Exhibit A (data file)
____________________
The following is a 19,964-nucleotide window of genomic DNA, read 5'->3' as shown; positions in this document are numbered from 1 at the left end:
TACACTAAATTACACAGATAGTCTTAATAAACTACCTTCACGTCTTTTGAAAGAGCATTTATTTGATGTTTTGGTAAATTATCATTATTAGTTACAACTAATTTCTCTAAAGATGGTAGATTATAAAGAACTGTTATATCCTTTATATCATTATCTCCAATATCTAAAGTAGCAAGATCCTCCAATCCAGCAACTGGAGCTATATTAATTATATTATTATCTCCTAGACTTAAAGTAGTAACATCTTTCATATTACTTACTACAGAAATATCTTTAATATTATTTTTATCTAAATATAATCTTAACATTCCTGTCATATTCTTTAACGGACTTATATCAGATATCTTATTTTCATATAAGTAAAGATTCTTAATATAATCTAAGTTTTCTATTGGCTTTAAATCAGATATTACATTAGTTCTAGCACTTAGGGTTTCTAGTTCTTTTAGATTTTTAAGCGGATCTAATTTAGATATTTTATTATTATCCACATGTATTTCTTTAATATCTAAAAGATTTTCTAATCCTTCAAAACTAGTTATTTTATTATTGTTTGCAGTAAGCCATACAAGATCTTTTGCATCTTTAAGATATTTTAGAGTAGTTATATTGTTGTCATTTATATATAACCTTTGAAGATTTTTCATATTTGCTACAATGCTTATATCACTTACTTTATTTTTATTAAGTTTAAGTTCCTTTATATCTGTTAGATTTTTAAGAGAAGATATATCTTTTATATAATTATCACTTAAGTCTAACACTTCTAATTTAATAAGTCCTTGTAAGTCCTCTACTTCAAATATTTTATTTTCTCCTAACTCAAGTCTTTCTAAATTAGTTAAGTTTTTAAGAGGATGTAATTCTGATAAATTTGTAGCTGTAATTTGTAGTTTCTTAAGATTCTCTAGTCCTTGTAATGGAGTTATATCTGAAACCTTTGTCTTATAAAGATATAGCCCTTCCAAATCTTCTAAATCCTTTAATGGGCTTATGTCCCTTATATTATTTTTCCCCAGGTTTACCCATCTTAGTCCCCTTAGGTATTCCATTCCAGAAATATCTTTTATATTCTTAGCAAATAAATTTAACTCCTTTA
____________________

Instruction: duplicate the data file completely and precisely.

The following is a 19,964-nucleotide window of genomic DNA, read 5'->3' as shown; positions in this document are numbered from 1 at the left end:
TACACTAAATTACACAGATAGTCTTAATAAACTACCTTCACGTCTTTTGAAAGAGCATTTATTTGATGTTTTGGTAAATTATCATTATTAGTTACAACTAATTTCTCTAAAGATGGTAGATTATAAAGAACTGTTATATCCTTTATATCATTATCTCCAATATCTAAAGTAGCAAGATCCTCCAATCCAGCAACTGGAGCTATATTAATTATATTATTATCTCCTAGACTTAAAGTAGTAACATCTTTCATATTACTTACTACAGAAATATCTTTAATATTATTTTTATCTAAATATAATCTTAACATTCCTGTCATATTCTTTAACGGACTTATATCAGATATCTTATTTTCATATAAGTAAAGATTCTTAATATAATCTAAGTTTTCTATTGGCTTTAAATCAGATATTACATTAGTTCTAGCACTTAGGGTTTCTAGTTCTTTTAGATTTTTAAGCGGATCTAATTTAGATATTTTATTATTATCCACATGTATTTCTTTAATATCTAAAAGATTTTCTAATCCTTCAAAACTAGTTATTTTATTATTGTTTGCAGTAAGCCATACAAGATCTTTTGCATCTTTAAGATATTTTAGAGTAGTTATATTGTTGTCATTTATATATAACCTTTGAAGATTTTTCATATTTGCTACAATGCTTATATCACTTACTTTATTTTTATTAAGTTTAAGTTCCTTTATATCTGTTAGATTTTTAAGAGAAGATATATCTTTTATATAATTATCACTTAAGTCTAACACTTCTAATTTAATAAGTCCTTGTAAGTCCTCTACTTCAAATATTTTATTTTCTCCTAACTCAAGTCTTTCTAAATTAGTTAAGTTTTTAAGAGGATGTAATTCTGATAAATTTGTAGCTGTAATTTGTAGTTTCTTAAGATTCTCTAGTCCTTGTAATGGAGTTATATCTGAAACCTTTGTCTTATAAAGATATAGCCCTTCCAAATCTTCTAAATCCTTTAATGGGCTTATGTCCCTTATATTATTTTTCCCCAGGTTTACCCATCTTAGTCCCCTTAGGTATTCCATTCCAGAAATATCTTTTATATTCTTAGCAAATAAATTTAACTCCTTTA